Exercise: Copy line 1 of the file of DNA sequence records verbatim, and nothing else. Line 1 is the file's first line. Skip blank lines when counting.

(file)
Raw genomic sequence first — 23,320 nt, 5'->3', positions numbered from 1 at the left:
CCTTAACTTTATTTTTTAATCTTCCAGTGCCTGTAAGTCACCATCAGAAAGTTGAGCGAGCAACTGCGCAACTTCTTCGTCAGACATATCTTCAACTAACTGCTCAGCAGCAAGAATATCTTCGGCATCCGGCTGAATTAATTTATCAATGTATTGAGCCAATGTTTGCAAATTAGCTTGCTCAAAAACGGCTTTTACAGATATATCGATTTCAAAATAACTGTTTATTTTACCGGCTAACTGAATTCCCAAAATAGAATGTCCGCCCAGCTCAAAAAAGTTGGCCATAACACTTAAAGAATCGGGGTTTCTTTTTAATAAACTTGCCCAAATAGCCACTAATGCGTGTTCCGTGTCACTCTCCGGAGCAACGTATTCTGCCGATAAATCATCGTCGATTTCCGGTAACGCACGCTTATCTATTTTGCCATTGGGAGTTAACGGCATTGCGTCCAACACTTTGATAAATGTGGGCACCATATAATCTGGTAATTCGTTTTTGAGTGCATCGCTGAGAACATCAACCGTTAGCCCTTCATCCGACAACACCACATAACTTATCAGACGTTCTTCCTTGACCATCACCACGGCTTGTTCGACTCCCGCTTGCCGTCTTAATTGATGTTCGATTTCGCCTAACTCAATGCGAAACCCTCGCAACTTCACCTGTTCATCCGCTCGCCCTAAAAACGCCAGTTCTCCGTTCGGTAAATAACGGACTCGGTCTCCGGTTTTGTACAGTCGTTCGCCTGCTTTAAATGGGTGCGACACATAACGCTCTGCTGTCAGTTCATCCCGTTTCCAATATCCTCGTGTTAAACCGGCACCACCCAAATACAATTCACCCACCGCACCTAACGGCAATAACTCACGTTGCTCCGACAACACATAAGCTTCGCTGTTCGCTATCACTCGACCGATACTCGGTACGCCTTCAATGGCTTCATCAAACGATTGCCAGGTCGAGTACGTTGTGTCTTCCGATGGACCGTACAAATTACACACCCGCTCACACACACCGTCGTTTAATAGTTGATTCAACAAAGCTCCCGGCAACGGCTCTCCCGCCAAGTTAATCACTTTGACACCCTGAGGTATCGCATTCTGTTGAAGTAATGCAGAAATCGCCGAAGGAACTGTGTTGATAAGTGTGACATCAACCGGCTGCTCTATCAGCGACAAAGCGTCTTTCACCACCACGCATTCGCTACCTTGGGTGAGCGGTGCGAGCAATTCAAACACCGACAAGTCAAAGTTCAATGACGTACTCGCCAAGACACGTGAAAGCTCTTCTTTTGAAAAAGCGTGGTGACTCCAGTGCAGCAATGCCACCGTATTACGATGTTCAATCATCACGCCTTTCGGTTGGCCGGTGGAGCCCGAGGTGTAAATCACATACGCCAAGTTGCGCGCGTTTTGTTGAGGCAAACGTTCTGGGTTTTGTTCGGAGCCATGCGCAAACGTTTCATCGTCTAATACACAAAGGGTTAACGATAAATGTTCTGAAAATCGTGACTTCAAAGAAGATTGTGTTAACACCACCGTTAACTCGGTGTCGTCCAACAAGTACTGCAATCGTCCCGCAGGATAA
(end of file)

Raw genomic sequence first — 23,320 nt, 5'->3', positions numbered from 1 at the left: